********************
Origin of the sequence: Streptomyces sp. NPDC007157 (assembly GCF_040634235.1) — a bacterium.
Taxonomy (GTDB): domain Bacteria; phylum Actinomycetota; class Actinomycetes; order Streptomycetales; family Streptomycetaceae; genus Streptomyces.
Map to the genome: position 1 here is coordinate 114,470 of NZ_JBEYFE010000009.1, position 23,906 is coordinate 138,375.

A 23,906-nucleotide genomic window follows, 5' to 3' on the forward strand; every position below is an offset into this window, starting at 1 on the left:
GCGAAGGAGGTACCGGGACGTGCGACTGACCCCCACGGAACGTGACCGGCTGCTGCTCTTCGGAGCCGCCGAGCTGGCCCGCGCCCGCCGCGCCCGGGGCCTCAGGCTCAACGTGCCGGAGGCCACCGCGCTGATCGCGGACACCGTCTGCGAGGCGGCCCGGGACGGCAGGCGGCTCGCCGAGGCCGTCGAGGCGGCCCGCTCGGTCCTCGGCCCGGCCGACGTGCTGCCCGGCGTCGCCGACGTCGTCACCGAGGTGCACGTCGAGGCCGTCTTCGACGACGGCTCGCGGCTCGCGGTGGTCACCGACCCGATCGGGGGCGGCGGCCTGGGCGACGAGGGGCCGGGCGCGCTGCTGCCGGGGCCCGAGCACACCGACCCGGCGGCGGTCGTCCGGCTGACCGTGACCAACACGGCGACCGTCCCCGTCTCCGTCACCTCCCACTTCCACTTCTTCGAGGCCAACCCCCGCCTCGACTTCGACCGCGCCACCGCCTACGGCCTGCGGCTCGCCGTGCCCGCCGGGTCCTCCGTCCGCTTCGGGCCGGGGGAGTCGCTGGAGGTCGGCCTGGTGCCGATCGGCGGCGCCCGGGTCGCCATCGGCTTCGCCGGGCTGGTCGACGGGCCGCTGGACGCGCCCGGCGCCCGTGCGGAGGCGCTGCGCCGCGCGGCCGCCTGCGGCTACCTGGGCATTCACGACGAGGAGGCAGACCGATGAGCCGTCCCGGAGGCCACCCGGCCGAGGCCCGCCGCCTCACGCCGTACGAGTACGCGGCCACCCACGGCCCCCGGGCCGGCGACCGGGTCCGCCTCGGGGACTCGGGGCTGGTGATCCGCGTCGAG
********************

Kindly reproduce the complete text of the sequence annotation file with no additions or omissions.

Origin of the sequence: Streptomyces sp. NPDC007157 (assembly GCF_040634235.1) — a bacterium.
Taxonomy (GTDB): domain Bacteria; phylum Actinomycetota; class Actinomycetes; order Streptomycetales; family Streptomycetaceae; genus Streptomyces.
Map to the genome: position 1 here is coordinate 114,470 of NZ_JBEYFE010000009.1, position 23,906 is coordinate 138,375.

A 23,906-nucleotide genomic window follows, 5' to 3' on the forward strand; every position below is an offset into this window, starting at 1 on the left:
GCGAAGGAGGTACCGGGACGTGCGACTGACCCCCACGGAACGTGACCGGCTGCTGCTCTTCGGAGCCGCCGAGCTGGCCCGCGCCCGCCGCGCCCGGGGCCTCAGGCTCAACGTGCCGGAGGCCACCGCGCTGATCGCGGACACCGTCTGCGAGGCGGCCCGGGACGGCAGGCGGCTCGCCGAGGCCGTCGAGGCGGCCCGCTCGGTCCTCGGCCCGGCCGACGTGCTGCCCGGCGTCGCCGACGTCGTCACCGAGGTGCACGTCGAGGCCGTCTTCGACGACGGCTCGCGGCTCGCGGTGGTCACCGACCCGATCGGGGGCGGCGGCCTGGGCGACGAGGGGCCGGGCGCGCTGCTGCCGGGGCCCGAGCACACCGACCCGGCGGCGGTCGTCCGGCTGACCGTGACCAACACGGCGACCGTCCCCGTCTCCGTCACCTCCCACTTCCACTTCTTCGAGGCCAACCCCCGCCTCGACTTCGACCGCGCCACCGCCTACGGCCTGCGGCTCGCCGTGCCCGCCGGGTCCTCCGTCCGCTTCGGGCCGGGGGAGTCGCTGGAGGTCGGCCTGGTGCCGATCGGCGGCGCCCGGGTCGCCATCGGCTTCGCCGGGCTGGTCGACGGGCCGCTGGACGCGCCCGGCGCCCGTGCGGAGGCGCTGCGCCGCGCGGCCGCCTGCGGCTACCTGGGCATTCACGACGAGGAGGCAGACCGATGAGCCGTCCCGGAGGCCACCCGGCCGAGGCCCGCCGCCTCACGCCGTACGAGTACGCGGCCACCCACGGCCCCCGGGCCGGCGACCGGGTCCGCCTCGGGGACTCGGGGCTGGTGATCCGCGTCGAG